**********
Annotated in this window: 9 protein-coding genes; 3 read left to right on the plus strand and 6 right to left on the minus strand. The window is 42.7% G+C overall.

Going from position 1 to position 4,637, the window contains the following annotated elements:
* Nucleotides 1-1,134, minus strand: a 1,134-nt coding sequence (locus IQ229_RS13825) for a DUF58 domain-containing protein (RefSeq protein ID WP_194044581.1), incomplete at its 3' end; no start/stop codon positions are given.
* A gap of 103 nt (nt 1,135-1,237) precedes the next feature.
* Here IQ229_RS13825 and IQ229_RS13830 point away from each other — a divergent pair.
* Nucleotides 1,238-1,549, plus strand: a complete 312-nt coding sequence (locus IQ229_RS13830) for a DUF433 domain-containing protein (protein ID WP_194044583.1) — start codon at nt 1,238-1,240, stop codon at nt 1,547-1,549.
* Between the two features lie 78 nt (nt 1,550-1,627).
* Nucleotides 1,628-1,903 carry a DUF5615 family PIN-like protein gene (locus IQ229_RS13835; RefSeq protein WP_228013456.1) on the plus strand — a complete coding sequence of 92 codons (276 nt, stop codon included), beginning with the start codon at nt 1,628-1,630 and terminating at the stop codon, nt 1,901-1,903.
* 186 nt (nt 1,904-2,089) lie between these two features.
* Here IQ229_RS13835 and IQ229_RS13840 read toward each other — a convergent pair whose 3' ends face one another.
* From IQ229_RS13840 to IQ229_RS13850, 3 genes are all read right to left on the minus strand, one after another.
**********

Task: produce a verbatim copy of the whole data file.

Annotated in this window: 9 protein-coding genes; 3 read left to right on the plus strand and 6 right to left on the minus strand. The window is 42.7% G+C overall.

Going from position 1 to position 4,637, the window contains the following annotated elements:
* Nucleotides 1-1,134, minus strand: a 1,134-nt coding sequence (locus IQ229_RS13825) for a DUF58 domain-containing protein (RefSeq protein ID WP_194044581.1), incomplete at its 3' end; no start/stop codon positions are given.
* A gap of 103 nt (nt 1,135-1,237) precedes the next feature.
* Here IQ229_RS13825 and IQ229_RS13830 point away from each other — a divergent pair.
* Nucleotides 1,238-1,549, plus strand: a complete 312-nt coding sequence (locus IQ229_RS13830) for a DUF433 domain-containing protein (protein ID WP_194044583.1) — start codon at nt 1,238-1,240, stop codon at nt 1,547-1,549.
* Between the two features lie 78 nt (nt 1,550-1,627).
* Nucleotides 1,628-1,903 carry a DUF5615 family PIN-like protein gene (locus IQ229_RS13835; RefSeq protein WP_228013456.1) on the plus strand — a complete coding sequence of 92 codons (276 nt, stop codon included), beginning with the start codon at nt 1,628-1,630 and terminating at the stop codon, nt 1,901-1,903.
* 186 nt (nt 1,904-2,089) lie between these two features.
* Here IQ229_RS13835 and IQ229_RS13840 read toward each other — a convergent pair whose 3' ends face one another.
* From IQ229_RS13840 to IQ229_RS13850, 3 genes are all read right to left on the minus strand, one after another.